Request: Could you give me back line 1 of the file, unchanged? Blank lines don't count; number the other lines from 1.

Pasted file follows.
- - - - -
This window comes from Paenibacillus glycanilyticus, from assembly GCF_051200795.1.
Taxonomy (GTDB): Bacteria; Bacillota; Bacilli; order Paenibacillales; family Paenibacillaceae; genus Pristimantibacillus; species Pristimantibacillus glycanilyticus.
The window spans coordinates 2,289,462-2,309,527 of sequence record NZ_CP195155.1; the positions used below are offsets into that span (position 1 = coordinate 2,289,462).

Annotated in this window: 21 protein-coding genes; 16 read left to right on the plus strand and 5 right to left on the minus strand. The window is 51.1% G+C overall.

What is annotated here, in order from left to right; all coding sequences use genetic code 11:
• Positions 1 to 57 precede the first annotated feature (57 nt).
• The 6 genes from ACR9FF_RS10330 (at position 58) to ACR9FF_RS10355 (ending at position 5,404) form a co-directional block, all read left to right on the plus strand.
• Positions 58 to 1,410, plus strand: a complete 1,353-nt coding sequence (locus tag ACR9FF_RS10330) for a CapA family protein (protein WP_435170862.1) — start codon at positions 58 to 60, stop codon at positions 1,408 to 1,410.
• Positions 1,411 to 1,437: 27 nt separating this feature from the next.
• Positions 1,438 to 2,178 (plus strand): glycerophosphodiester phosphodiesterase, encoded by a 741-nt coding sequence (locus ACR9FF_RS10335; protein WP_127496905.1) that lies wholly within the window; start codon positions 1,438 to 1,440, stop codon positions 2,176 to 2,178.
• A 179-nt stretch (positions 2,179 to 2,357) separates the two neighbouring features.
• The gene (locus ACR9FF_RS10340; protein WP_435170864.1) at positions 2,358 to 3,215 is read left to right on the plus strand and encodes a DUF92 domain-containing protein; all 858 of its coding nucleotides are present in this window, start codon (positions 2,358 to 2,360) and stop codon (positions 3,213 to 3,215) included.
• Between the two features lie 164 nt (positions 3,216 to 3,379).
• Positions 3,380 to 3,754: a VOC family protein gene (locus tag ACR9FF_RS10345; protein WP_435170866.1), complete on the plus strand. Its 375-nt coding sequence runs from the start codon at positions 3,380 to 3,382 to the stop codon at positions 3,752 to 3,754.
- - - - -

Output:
This window comes from Paenibacillus glycanilyticus, from assembly GCF_051200795.1.